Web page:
Modern home offices are varied. Some of us use our kitchen tables, dedicated home offices, or even our beds to be our offices. Here we show some great solutions.

A familiar scene in the Benoit home: Peter paints at the Steelcase desk—"I do all my work here," he says—while Ando sits nearby, waiting for attention.
Two converted shipping containers (left) now house offices for Shoup’s design/build firm. “Perhaps the most successful aspect of turning this into a place to live and an office rather than just have this shop space was moving it towards real indoor-outdoor living,” he says. Taya Shoup, a landscape designer, has refined her husband’s vision for the property with a courtyard and plantings. Photo by building Lab inc.
“There are a lot of well-loved, well-used pieces that were destined for this house,” Andrea says of the couple’s furniture collection. They placed a solid alder Homestead table from Whittier Wood Furniture in the office, which also overlooks the pond.
The sitting area and office are on the second floor, reached via the catwalk. “We watch TV here, use the computer, and sit by the fire,” says Chiavelli. “The way you access the space is part of the architecture, and that’s part of the beauty of it.” Near the sofa by Piero Lissoni for Cassina is a Bourgie lamp from Kartell; on the large table, made from old roof beams, is a Taccia lamp from Flos.
Architect Bruce Bolander made the most of a limited footprint in a house he designed in a Malibu canyon. With the small bedroom unable to accommodate any "normal" size desk, the architect designed a very thin custom steel desk where resident Heidi Wright works. The floor-to-ceiling sliding glass doors from Metal Window Corporation open the entire corner of the room up to the outdoors. “The mountains across the way are almost like another wall—they contain the space to the point that you feel like you’re in a much bigger space, that you’re part of the overall landscape,” says Bolander. Photo by J Bennett Fitts.
A vintage stool, a design that once was a staple of Greek classrooms, is tucked under the office desk on a landing leading to a balcony. The visual theme of the vertical wooden slats repeats itself here, including on a closet door. “They have no handles,” Ritenour says of the closet doors. “The lines are the door handles; you have to know to grab them.”
The couple has a large collection of cookbooks. To provide storage for them in the kitchen—and also seating—Sawatzky topped narrow bookcases (Bestå units by Ikea) with custom-made cushions, upholstered in gray Circa fabric by Knoll Textiles purchased from Modern Fabrics. The bookshelf-cum-bench was custom upholstered by Tina Morgan Designs.
Lara's home office consists of a MacBook Air and Ferruccio Laviani Abat-Jour lamp for Kartell.
Tagliabue made sense of the soaring volume in the library by installing double-height custom bookcases that can be accessed via a catwalk.
The roughly 5,000-square-foot Lens House renovation, which was finished in 2012 and just won a 2014 RIBA National Award, required six years, major remedial work on the roof and walls, approval from the planning committee, and even a sign-off from a horticulturalist to guarantee the backyard excavation didn't interfere with a walnut tree. "These things aren’t for people who are in a hurry," says architect Alison Brooks. The focus is the ten-sided trapezoidal office addition. "It wraps itself around the house with a completely different set of rules than the Victorian building," she says.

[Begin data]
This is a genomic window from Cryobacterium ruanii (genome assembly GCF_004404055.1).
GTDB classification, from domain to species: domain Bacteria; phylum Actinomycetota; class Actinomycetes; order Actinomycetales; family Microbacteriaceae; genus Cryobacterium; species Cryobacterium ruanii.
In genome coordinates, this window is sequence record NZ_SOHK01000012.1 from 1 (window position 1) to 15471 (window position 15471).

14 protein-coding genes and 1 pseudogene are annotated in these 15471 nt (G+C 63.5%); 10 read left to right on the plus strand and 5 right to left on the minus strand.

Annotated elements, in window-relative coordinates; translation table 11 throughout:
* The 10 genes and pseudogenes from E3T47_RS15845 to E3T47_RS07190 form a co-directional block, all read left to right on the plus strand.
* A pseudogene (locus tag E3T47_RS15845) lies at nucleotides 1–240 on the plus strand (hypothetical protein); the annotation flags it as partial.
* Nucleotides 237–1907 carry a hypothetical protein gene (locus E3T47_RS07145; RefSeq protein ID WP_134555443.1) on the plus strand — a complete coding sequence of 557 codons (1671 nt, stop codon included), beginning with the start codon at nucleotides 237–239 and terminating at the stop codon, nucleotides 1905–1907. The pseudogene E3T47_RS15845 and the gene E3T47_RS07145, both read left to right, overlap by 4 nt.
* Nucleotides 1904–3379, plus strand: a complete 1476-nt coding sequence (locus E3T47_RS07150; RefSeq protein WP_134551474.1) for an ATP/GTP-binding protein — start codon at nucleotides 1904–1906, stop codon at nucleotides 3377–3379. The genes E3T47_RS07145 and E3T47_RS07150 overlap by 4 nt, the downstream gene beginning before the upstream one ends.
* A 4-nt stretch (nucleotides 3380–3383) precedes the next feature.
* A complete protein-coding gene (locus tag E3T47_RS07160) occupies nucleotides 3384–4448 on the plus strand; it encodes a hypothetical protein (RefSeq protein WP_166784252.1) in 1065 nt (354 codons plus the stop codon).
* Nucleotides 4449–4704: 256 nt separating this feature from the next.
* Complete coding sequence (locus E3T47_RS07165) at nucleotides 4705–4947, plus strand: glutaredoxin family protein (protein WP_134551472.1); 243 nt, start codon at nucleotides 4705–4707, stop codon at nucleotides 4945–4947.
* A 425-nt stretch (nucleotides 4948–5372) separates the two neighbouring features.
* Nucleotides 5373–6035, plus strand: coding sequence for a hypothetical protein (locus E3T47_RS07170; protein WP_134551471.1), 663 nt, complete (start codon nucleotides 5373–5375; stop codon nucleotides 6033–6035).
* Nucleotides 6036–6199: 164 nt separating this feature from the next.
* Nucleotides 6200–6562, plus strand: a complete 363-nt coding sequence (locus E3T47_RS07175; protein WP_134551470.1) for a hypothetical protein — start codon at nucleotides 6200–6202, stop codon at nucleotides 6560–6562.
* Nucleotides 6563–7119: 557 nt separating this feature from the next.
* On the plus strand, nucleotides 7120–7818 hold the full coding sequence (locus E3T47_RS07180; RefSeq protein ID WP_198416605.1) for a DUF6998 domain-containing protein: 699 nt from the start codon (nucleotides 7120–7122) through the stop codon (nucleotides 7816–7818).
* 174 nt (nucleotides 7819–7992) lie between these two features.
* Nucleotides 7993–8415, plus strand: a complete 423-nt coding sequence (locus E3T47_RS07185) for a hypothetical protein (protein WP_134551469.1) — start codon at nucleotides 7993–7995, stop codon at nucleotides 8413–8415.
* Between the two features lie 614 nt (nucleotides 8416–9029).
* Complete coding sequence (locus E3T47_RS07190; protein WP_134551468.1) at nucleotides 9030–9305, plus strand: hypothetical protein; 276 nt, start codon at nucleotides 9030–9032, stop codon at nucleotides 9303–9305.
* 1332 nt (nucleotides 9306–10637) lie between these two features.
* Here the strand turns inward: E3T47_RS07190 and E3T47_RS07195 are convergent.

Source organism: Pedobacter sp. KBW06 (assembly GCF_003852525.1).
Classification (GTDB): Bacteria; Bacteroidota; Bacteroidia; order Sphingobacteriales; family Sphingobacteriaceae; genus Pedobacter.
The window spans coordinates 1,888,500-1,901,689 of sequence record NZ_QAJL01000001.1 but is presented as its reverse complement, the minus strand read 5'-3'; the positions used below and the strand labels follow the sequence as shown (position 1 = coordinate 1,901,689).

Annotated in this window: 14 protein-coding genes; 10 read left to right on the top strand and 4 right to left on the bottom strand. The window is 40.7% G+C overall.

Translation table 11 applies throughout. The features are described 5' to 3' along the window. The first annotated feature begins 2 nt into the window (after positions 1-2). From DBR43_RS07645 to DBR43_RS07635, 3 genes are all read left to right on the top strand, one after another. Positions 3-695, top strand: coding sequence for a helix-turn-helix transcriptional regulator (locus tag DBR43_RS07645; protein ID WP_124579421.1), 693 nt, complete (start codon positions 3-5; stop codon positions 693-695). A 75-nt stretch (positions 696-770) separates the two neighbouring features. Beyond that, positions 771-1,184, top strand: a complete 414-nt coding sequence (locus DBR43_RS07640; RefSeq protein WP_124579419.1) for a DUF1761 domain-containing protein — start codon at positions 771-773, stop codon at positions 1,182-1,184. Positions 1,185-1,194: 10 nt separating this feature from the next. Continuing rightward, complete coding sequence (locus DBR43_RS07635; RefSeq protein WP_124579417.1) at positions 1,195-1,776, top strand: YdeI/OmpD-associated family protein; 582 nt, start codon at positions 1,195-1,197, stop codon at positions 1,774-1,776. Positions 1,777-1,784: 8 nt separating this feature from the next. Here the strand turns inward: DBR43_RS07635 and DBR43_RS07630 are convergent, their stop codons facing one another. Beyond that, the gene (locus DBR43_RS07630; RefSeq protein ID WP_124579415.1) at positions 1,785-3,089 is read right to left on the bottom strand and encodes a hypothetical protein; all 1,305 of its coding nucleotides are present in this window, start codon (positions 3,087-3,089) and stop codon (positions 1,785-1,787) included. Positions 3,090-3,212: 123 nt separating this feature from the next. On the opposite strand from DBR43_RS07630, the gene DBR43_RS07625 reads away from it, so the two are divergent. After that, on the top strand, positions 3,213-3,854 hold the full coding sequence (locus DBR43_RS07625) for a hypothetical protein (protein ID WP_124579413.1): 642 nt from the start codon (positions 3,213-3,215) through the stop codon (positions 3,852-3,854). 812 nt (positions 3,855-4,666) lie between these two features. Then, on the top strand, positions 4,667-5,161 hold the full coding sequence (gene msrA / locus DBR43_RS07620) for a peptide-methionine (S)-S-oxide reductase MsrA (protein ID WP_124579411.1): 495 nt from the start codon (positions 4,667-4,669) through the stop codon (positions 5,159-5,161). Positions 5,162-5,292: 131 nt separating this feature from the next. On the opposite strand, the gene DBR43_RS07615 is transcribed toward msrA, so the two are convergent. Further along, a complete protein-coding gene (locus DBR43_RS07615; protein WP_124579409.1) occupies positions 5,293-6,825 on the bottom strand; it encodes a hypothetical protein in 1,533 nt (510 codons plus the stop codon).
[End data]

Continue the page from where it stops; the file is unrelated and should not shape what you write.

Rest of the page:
French doors line one wall that extends from the library to the first-floor sitting room and office.
The copper-covered volume extends from the first floor, where it contains coat and shoe storage.
Positioned on the ground floor, the office enjoys spacial privacy, while still having intimate interaction with the living area above and common courtyard.
They restored small alcoves to rooms including the office (shown here) and living room and worked carefully with the existing windows. They also hunted down a craftsman, Marc Ablasou, to install oak floors in a herringbone pattern—a touch that subtly complicates Safdie’s aesthetic. In the office, the mirrored console is vintage and the Grand Prix chair is by Arne Jacobsen for Fritz Hansen.
The pair of desks that Paul and Shoko work at in the office space look directly onto the courtyard. The concept for the design was to be able to see the sky from your seat at the desk.
The Steelcase desk in the living room was a lucky streetside freebie discovered outside their old Oakland apartment.
590BC got creative with lighting solutions for the space. The firm advises varying the light sources and details to help make dimly lit spaces feel bright. In the office, linear LED fixtures housed within ceiling coves reflect light down the brick walls. Ceiling fixtures illuminate the space as does lighting installed under the built-in shelving. Photo by Frank Oudeman.
Mike's second-floor office features locally-sourced cabinetry.

Photo credit: Dale Christopher Lang PhD AIAP
The office where Poorter and Femke Holdrinet work looks onto the canal just beyond the building. The statement pieces in the space are a pair of lamps by Ghent-based designer Jos Devriendt of Low Tech Design. Poorter and Holdrinet have several lights by Devriendt, though these two are unique designs and not in regular production.
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